The pacing flaw in SPL reminds me of a great boxer whose skills have been diminished by age. No longer able to dominate and dictate the action for the entire fight, he lays back and relies on occasional flurries of punches to try to “steal” rounds by impressing the judges with furious, flashy spurts of action. Similarly, SPL is punctuated by some great action sequences but, for the most part, plods along flat-footed. Like the great boxer who has devolved into just a good boxer, SPL is not “great” just merely OK. It is a decent time at the movies and certainly worth a watch but it does not deserve to be placed in the pantheon of great Hong Kong action films.

MISCELLANEA:

  • (Spoiler warning, skip this point if you haven’t seen the film.) Was anyone surprised that Wong Po (Sammo Hung) wasn’t dead after Inspector Ma (Donnie Yen) suplexed him onto the table? As soon as the camera moved in for a tight shot of Donnie Yen and stayed there, I’m sure 90% of viewers realized that Wong Po was going to sit up like The Undertaker and start fighting again.

  • To get a sense of where I fell on the SPL opinion spectrum, I read a bunch of reviews and, to my surprise, discovered that Donnie Yen has a bit of a reputation for being a “preening schmoe”. More than one of my fellows web writers mocked Yen’s “pretty boy” acting abilities. Where does this reputation come from? I’ve seen Yen in a bunch of films from ONCE UPON A TIME IN CHINA II and DRAGON INN through to HERO and SEVEN SWORDS and, while he’s never going to give you Tony Leung Chiu-Wai level acting, he’s not the worst offender when it comes to on screen preening. Heck, back when I had a thing for Kitty Lai Mei-Han and Margie Tsang Wah-Sin (two of Tony Leung Chiu-Wai’s ex-girlfriends) I even watched Yen’s TVB series A NEW LIFE (命運迷宮). He ain’t that bad. At least he’s a “legitimate bad ass” when it comes to fight scenes and action sequences — unlike some other “pretty boys” I could mention.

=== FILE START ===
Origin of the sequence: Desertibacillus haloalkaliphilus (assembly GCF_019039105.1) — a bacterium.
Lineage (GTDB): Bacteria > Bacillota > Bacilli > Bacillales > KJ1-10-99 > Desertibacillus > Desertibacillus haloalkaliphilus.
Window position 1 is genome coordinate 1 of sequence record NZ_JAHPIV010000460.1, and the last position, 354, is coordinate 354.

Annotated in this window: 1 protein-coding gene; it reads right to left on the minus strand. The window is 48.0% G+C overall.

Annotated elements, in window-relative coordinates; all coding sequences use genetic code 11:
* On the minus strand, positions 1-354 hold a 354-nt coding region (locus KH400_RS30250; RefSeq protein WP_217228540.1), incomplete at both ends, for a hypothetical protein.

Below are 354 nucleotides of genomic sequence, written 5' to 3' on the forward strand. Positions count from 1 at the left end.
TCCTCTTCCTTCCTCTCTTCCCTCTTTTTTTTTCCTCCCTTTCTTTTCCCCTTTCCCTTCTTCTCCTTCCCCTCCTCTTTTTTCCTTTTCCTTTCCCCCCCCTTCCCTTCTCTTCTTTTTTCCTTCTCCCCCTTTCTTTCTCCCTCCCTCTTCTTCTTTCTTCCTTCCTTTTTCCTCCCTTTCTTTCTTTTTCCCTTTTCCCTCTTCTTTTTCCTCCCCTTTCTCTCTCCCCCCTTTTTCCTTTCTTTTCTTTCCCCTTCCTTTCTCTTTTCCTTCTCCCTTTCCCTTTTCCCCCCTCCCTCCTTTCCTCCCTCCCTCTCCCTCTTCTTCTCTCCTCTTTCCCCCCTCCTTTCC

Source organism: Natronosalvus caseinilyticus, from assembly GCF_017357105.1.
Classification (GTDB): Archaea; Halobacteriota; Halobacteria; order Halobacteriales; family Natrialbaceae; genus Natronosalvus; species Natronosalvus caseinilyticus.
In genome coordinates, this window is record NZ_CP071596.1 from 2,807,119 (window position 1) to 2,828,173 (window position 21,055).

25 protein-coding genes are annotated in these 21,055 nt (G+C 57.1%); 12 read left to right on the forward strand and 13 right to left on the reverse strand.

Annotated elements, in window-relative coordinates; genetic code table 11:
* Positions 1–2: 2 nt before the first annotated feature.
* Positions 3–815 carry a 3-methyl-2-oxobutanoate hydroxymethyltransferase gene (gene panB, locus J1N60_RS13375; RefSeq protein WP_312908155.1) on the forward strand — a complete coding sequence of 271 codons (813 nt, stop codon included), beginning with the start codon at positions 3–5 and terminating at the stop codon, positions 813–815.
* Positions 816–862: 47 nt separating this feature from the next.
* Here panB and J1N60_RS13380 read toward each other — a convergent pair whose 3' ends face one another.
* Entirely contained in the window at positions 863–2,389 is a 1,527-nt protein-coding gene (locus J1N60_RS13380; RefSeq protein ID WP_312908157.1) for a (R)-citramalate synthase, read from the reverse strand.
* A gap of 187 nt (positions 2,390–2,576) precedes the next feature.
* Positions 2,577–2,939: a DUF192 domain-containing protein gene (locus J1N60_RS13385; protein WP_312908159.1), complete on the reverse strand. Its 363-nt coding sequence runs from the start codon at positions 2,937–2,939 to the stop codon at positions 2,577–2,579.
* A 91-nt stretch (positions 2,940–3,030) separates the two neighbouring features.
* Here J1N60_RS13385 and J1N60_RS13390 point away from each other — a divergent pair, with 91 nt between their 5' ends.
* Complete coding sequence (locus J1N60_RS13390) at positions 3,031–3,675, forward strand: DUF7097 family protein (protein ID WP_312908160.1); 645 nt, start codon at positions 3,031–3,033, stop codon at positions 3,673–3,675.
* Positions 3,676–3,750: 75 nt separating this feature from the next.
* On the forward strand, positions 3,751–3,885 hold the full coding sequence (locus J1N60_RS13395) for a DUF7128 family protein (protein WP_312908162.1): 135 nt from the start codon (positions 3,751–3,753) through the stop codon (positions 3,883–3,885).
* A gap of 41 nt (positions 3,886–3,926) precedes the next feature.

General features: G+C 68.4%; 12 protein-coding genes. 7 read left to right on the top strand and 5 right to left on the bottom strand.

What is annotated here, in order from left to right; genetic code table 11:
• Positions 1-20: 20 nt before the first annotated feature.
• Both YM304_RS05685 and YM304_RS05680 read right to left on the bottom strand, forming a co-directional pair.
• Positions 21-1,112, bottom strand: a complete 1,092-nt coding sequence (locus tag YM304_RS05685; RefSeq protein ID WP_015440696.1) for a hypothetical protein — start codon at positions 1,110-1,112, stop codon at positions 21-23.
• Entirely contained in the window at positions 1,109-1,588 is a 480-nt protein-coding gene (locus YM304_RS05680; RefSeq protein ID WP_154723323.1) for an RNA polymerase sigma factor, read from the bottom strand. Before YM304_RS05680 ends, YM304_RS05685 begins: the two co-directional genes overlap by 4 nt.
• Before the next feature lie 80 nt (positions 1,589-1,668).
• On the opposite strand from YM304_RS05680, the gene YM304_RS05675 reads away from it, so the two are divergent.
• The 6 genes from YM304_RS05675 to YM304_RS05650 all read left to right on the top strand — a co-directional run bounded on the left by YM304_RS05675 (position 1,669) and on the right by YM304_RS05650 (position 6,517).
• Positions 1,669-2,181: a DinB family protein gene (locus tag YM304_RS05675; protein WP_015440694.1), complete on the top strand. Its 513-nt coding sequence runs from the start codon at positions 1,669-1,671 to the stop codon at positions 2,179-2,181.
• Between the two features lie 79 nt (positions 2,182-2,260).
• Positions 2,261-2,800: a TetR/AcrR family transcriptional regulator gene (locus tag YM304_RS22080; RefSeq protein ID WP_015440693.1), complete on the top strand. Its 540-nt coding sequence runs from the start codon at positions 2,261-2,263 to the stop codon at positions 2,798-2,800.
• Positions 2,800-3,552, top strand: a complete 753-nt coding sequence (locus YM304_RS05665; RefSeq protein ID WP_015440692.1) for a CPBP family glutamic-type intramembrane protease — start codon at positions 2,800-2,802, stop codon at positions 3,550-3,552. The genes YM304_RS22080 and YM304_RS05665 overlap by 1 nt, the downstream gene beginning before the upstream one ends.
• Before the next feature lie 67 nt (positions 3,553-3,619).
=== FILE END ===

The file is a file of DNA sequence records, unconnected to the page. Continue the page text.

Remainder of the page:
• I don’t buy the argument that a CAT-III rating prevented SPL from breaking the HK$10 million mark at the Hong Kong box office (it ended up with a HK$7.5 million take). A CAT-III rating certainly wasn’t an impediment for ELECTION (HK$15.5 million). In spite of the problems with piracy, illegal downloads, the regrettable prejudice amongst HKers against Hong Kong films and plain ol’ general indifference, good movies tend to find a paying audience. SPL just wasn’t that good.
  • Should I give Wilson Yip’s DRAGON TIGER GATE a go? The promotional pictures over at Mov3 scream “stupid and over-produced” but it’s another Wilson Yip/Donnie Yen collaboration. It also has the always entertaining Yuen Wah in it. I’m on the fence. Anyone care to tip me over to one side or the other?

Image credits: Beijing Poly-bona Film Publishing Co. Ltd. (THE POSTMODERN LIFE OF MY AUNT), Golden Harvest (SKYLINE CRUISERS, THE BIG BOSS), Abba Movies Co. Ltd. (SPL)